How to Recharge Home Refrigerators

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Coming home from work and finding out that your favorite after-work beverage is warm is not always the best way to end the day. Worse, the refrigerator defrosted all over your new floor and made a huge mess. You first thought may be that it needs a recharge, but this isn't always the case. It might just need a reset or need to be cleaned. What you may find is that a recharge is not as cost effective as you might think.


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What It Takes to Recharge a Refrigerator

First off in order to purchase and handle certain refrigerants, you need a license from the Environmental Protection Agency. All technicians are required to have one of these licenses. This license is a basic qualifier to get into the refrigeration trade.


Second, a strong knowledge of refrigeration is necessary. It is easy to overcharge a refrigerator. Small refrigeration systems like those in a residential refrigerator are what technicians call a critical charge system. This means that in order for the refrigerator to function the way it did coming off the assembly line, the refrigerant will need to be weighed in with a scale that measures ounces.


The Cost of Tools

One thing that may dissuade you in this endeavor is the cost of the tools necessary to repair the refrigerator: tools such as a vacuum pump, which a technician needs to evacuate contaminants from a system, and a manifold and hoses that attach to the refrigeration system for analysis. One expense that will seriously dissuade you is a full nitrogen tank. This may seem simple enough, but the core charge on a tank can run almost $200. If that doesn't do the trick, then the extra money for the regulator necessary to attach to the tank might.


All this is a good amount of money that can be put toward a new refrigerator, and you would also need a refrigerant scale, as mentioned above, to weigh in the refrigerant, which will cost over $100 for a budget-friendly one. Now even if you had the refrigerant license, the refrigerant can get pricey too. The small cans you can get from the auto store would work and typically come ready to hook up to a vehicle, but you would need to find a way to attach them to a residential refrigerator, which requires more money and advanced DIY ingenuity.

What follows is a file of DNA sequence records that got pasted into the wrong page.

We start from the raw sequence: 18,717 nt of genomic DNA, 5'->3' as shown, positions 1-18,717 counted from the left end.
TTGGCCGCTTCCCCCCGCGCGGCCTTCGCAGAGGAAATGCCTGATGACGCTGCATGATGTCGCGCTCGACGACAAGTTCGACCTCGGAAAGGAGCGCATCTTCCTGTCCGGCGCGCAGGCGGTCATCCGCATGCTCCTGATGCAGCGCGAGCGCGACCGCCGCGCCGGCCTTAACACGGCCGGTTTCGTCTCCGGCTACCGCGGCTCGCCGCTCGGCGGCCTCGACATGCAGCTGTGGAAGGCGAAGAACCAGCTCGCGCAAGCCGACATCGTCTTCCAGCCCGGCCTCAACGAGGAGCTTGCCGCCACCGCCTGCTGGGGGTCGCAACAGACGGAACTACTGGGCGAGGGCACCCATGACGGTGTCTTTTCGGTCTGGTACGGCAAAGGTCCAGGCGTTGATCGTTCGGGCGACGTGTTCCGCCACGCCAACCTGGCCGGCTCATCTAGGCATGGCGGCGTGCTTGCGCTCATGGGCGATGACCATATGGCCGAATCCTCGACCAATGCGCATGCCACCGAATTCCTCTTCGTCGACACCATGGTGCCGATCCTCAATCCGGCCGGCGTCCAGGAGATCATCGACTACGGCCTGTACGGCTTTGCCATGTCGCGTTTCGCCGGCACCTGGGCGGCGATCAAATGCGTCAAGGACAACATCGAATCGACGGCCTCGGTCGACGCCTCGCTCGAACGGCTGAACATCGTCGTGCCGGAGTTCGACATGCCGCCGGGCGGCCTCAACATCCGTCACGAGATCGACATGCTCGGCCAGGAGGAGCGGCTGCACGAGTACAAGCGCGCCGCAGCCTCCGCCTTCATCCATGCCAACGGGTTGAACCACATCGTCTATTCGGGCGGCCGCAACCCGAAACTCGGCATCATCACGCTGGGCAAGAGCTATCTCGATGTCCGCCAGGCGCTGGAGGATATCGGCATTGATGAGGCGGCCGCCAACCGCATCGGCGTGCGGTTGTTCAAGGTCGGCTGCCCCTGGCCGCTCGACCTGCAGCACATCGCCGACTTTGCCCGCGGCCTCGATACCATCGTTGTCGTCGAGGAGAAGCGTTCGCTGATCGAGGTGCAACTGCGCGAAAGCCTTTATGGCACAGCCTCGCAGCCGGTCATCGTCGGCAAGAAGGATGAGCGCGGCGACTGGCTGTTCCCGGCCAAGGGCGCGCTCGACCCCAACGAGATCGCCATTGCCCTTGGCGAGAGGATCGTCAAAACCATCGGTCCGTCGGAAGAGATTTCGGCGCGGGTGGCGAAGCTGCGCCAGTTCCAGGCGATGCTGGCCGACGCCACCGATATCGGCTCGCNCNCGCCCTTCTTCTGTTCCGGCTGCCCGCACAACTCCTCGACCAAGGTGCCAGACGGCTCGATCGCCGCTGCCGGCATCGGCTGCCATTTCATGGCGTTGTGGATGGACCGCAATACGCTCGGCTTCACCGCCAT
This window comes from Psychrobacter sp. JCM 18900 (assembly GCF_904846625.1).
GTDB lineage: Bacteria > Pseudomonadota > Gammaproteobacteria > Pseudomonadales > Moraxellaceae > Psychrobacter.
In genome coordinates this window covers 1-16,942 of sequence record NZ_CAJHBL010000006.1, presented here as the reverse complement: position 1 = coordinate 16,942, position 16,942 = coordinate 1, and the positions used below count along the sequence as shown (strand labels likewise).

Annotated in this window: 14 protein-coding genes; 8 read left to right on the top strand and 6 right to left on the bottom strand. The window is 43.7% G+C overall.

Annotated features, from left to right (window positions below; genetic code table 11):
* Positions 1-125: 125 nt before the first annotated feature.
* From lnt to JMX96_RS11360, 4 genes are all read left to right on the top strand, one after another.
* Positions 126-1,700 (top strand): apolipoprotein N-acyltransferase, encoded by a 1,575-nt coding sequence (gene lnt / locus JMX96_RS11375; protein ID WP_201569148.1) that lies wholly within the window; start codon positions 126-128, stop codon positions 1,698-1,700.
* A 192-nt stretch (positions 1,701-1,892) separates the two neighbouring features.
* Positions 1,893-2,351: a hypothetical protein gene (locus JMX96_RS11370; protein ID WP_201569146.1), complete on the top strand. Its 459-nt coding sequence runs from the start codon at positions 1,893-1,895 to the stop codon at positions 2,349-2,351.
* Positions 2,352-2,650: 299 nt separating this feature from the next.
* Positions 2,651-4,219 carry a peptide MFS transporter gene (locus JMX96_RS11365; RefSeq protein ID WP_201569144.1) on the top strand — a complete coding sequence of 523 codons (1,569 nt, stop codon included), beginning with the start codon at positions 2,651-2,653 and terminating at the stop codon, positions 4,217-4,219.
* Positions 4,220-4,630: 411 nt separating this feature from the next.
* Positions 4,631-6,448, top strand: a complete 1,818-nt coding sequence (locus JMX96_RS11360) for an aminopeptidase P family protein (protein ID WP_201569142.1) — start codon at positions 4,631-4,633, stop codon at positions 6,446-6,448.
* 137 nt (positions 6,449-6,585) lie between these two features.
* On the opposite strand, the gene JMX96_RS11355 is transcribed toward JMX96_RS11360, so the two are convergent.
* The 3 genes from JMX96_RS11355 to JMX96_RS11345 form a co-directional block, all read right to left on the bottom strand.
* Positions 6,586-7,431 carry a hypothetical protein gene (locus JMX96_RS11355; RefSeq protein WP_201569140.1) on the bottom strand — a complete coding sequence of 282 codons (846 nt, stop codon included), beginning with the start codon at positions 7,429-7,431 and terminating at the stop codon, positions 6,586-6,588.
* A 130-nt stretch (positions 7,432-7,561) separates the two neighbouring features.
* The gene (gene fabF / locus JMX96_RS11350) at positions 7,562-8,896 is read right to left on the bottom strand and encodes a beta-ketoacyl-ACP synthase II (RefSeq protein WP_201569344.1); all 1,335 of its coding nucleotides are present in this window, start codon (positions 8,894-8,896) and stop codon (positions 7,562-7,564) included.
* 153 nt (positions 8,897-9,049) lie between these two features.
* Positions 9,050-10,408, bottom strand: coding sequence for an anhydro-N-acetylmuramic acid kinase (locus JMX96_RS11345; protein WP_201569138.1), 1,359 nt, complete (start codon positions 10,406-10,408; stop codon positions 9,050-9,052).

Checking for Leaks

A refrigeration technician will first check for leaks, which can be done with a flashlight and a simple visual inspection of the system. One thing they will be looking for is oil around the refrigeration piping. This is a strong indication of a leak. If nothing is obvious, then they will pull out an electronic refrigerant leak detector to search for the leak.


When the leak is found, it will be verified with a leak detection solution once the technician pressurizes it with the nitrogen. Nitrogen is used to prevent moisture and other contaminants from getting into the system unlike an air compressor may do. Once the leak is verified, then the technician will make the repair, if possible, with a torch and silver solder. This is a pretty pricey setup as well.


Recharging the Refrigerator

As you can tell, this is an endeavor that requires a lot of tools and know-how, and the recharging part still remains to be done. Recharging requires good basic knowledge of refrigeration. After a way to attach to the system has been established and repairs have been made, a technician will start the recharging process by attaching manifold gauges and hoses to the system and evacuating the system with the vacuum pump until all moisture and contaminants are out of the system, which requires the use of a micron gauge.


Recharging the system also requires knowing what the charge was originally. This will be weighed in ounces and indicated on the manufacturer's label next to the type of refrigerant required. The technician now weighs it in, which may require them to run the refrigerator's compressor to get it all into the system.

The Cost of Labor

Now comes the part where the technician is paid for their efforts. Depending on your location, you will be charged anywhere from $75 to $150 per hour, not including the refrigerant and other miscellaneous expenses. This may seem a little on the high side, but there is a lot of knowledge and investment required to be in this line of work.


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